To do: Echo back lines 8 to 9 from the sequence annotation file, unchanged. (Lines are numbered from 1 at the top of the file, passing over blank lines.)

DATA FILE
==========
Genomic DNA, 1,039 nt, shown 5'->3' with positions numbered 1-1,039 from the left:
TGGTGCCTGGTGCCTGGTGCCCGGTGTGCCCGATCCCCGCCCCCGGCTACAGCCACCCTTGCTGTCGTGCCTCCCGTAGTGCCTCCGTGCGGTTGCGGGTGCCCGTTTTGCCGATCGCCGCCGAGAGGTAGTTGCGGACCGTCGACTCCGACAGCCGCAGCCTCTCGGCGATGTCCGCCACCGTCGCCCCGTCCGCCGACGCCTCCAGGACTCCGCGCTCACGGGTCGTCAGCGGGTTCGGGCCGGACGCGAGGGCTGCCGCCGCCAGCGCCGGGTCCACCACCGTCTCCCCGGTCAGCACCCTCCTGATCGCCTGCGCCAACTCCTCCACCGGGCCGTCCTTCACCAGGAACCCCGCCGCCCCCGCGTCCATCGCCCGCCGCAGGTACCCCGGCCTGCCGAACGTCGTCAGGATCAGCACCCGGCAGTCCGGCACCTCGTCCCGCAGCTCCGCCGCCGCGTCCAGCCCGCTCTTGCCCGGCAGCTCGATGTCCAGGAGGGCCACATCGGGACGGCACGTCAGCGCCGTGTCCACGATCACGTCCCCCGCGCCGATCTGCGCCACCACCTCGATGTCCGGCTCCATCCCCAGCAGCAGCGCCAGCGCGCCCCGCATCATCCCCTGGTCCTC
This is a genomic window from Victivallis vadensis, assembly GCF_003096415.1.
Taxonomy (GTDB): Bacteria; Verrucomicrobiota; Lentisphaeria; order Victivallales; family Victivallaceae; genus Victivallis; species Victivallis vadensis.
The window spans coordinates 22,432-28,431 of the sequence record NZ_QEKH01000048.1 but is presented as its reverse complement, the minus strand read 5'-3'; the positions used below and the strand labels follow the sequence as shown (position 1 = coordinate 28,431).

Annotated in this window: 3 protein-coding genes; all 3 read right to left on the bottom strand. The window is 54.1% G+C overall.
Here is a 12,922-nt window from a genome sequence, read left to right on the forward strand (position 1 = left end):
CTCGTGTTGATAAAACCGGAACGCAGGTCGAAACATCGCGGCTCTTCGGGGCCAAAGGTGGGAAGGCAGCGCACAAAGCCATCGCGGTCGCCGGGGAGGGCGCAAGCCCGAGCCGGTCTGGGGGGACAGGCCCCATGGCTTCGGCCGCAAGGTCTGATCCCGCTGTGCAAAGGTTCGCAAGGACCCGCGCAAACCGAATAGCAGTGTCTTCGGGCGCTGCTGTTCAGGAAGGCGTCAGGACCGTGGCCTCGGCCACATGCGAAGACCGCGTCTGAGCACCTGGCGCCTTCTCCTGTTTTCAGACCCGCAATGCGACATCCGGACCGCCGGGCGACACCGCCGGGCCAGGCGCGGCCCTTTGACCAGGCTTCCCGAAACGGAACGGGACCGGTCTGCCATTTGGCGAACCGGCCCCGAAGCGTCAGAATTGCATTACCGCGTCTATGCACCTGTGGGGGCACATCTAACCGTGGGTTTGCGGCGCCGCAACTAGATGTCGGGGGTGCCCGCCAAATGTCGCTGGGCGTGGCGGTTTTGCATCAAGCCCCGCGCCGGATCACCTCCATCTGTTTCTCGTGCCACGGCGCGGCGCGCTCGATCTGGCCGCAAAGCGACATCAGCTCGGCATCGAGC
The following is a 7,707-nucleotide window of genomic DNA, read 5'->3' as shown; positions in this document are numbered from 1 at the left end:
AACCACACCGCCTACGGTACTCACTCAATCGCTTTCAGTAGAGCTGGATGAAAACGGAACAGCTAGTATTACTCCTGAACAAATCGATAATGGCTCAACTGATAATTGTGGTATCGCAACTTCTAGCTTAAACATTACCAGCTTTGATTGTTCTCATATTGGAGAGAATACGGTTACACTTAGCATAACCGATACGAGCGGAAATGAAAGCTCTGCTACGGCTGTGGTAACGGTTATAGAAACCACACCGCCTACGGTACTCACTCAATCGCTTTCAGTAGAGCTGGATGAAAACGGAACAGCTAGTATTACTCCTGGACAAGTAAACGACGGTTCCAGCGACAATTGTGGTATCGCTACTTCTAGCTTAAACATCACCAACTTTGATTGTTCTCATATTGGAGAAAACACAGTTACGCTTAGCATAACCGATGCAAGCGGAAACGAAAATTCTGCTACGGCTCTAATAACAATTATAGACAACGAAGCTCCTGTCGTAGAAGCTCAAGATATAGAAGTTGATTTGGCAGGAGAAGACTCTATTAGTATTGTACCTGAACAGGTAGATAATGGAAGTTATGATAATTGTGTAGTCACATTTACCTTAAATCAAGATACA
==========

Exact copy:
CTCGTGTTGATAAAACCGGAACGCAGGTCGAAACATCGCGGCTCTTCGGGGCCAAAGGTGGGAAGGCAGCGCACAAAGCCATCGCGGTCGCCGGGGAGGGCGCAAGCCCGAGCCGGTCTGGGGGGACAGGCCCCATGGCTTCGGCCGCAAGGTCTGATCCCGCTGTGCAAAGGTTCGCAAGGACCCGCGCAAACCGAATAGCAGTGTCTTCGGGCGCTGCTGTTCAGGAAGGCGTCAGGACCGTGGCCTCGGCCACATGCGAAGACCGCGTCTGAGCACCTGGCGCCTTCTCCTGTTTTCAGACCCGCAATGCGACATCCGGACCGCCGGGCGACACCGCCGGGCCAGGCGCGGCCCTTTGACCAGGCTTCCCGAAACGGAACGGGACCGGTCTGCCATTTGGCGAACCGGCCCCGAAGCGTCAGAATTGCATTACCGCGTCTATGCACCTGTGGGGGCACATCTAACCGTGGGTTTGCGGCGCCGCAACTAGATGTCGGGGGTGCCCGCCAAATGTCGCTGGGCGTGGCGGTTTTGCATCAAGCCCCGCGCCGGATCACCTCCATCTGTTTCTCGTGCCACGGCGCGGCGCGCTCGATCTGGCCGCAAAGCGACATCAGCTCGGCATCGAGC
The following is a 7,707-nucleotide window of genomic DNA, read 5'->3' as shown; positions in this document are numbered from 1 at the left end: